NGUYEN: Serena Williams. It's easy to be seduced by Williams' fine summer form, but let's not forget: We've been here before. Winning tuneup tournaments has not led to success this year. She won Brisbane and then lost to Ana Ivanovic at the Australian Open. She won Rome and then lost to Garbine Muguruza at the French Open. She still has not made it past the fourth round of a major this season, with either her body or her psyche letting her down. She spent the summer downplaying the pressure of the U.S. Open, saying she was more relaxed than ever and that she had nothing to prove. But when her game came together as it did in the Cincinnati final, her language changed. She openly discussed the prospect of winning in New York. She said she was finally playing well enough to win in New York. She's going to feel pressure in New York.
WERTHEIM: A year ago, we would have groped for answers. Sadly, this year, the answers are plentiful. Serena Williams, of course, remains the great rival of Serena Williams. And over the past half decade or so, she is -- counterintuitively -- more vulnerable early than late. Look at her recent record at majors, and she’s been off in the first week. If she makes it to Labor Day, look out.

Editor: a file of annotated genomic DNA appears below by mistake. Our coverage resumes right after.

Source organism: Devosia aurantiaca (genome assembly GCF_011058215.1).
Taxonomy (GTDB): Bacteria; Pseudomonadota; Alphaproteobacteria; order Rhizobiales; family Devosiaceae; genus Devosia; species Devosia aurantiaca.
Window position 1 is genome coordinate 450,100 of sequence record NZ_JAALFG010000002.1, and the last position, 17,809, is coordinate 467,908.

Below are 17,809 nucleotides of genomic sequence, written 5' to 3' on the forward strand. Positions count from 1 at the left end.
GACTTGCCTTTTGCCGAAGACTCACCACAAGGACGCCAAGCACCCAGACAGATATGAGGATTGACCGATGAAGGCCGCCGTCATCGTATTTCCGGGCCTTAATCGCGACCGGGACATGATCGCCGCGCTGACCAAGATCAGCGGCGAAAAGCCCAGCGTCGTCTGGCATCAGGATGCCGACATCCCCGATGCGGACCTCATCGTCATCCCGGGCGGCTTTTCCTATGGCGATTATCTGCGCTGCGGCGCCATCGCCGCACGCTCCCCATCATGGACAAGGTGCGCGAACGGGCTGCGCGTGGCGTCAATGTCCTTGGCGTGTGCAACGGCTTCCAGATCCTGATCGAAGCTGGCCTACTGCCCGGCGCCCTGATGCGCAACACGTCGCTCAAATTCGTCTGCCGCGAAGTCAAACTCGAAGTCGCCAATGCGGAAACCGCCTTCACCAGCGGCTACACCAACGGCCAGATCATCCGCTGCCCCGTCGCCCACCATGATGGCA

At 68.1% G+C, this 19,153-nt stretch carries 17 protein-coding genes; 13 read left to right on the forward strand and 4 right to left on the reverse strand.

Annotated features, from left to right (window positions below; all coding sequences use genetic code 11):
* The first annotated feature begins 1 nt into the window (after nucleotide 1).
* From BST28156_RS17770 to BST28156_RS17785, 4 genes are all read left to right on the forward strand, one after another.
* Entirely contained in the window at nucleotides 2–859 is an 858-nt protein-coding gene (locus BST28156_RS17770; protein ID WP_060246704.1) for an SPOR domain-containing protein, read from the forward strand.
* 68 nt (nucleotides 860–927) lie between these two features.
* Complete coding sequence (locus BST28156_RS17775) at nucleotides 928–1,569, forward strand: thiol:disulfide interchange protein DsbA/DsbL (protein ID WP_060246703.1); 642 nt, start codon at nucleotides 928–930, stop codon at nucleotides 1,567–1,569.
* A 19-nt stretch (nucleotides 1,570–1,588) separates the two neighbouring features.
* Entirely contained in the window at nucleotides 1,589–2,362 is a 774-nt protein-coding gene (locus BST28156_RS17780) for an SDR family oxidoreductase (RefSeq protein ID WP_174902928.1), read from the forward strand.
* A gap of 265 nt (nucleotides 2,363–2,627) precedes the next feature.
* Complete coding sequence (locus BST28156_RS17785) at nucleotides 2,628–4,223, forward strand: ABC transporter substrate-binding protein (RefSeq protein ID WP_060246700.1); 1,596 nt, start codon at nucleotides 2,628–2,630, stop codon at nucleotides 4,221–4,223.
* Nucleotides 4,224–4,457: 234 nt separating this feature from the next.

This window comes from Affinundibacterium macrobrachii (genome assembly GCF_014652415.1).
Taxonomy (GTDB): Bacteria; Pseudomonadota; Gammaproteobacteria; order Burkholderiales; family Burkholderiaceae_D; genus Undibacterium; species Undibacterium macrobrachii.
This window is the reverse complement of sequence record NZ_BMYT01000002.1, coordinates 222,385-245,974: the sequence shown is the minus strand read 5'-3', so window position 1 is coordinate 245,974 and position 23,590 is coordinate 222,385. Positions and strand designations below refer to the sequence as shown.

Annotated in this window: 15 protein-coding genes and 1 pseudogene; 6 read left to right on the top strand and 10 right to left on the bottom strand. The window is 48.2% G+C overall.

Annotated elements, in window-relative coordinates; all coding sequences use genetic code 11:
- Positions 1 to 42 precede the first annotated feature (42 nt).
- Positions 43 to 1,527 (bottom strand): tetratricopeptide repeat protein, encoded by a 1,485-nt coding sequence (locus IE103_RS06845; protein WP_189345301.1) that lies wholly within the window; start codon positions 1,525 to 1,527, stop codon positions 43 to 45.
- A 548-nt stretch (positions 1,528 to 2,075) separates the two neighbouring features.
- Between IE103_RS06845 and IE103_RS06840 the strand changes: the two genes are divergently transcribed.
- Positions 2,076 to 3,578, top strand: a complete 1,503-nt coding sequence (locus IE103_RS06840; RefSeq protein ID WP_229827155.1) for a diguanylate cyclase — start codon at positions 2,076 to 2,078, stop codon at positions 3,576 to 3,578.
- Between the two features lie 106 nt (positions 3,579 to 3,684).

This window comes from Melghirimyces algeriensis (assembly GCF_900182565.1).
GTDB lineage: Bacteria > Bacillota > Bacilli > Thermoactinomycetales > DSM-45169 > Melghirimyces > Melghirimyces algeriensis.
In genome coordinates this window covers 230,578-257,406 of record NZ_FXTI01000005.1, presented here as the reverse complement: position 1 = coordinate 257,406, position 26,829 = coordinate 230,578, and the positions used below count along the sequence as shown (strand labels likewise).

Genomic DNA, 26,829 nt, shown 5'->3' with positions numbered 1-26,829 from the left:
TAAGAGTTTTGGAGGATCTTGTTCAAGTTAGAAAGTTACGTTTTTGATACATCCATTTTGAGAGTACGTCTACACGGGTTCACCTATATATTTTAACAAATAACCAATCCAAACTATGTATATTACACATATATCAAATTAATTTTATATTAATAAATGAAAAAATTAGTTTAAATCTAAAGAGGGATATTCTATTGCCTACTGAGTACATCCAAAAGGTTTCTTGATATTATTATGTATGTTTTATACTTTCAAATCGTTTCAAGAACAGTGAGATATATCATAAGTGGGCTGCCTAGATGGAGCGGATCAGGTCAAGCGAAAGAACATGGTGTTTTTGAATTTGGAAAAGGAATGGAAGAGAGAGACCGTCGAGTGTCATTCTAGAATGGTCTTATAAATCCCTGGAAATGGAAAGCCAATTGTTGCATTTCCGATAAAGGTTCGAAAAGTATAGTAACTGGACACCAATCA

What are Eugenie Bouchard's chances of making a fourth straight Grand Slam semifinal?
DEITSCH: She’s a gamer and a future champion, but given the miserable summer season she’s had, I can’t see a long run here.
NGUYEN: If she plays as well as she did in the other three Grand Slams, she's a virtual lock for the semifinals with her softish draw. Then again, she's 1-3 since making the Wimbledon final in July and she comes into New York with far more attention than confidence.
WERTHEIM: Whether it’s fatigue, a nagging injury or the build-up of pressure and expectation, Bouchard struggled woefully on the summer hard courts. She’s the No. 7 seed, but given her form (and the presence of Wimbledon champion Petra Kvitova in her quarter), I don't see her reaching the semis.
What are you most looking forward to in the draw?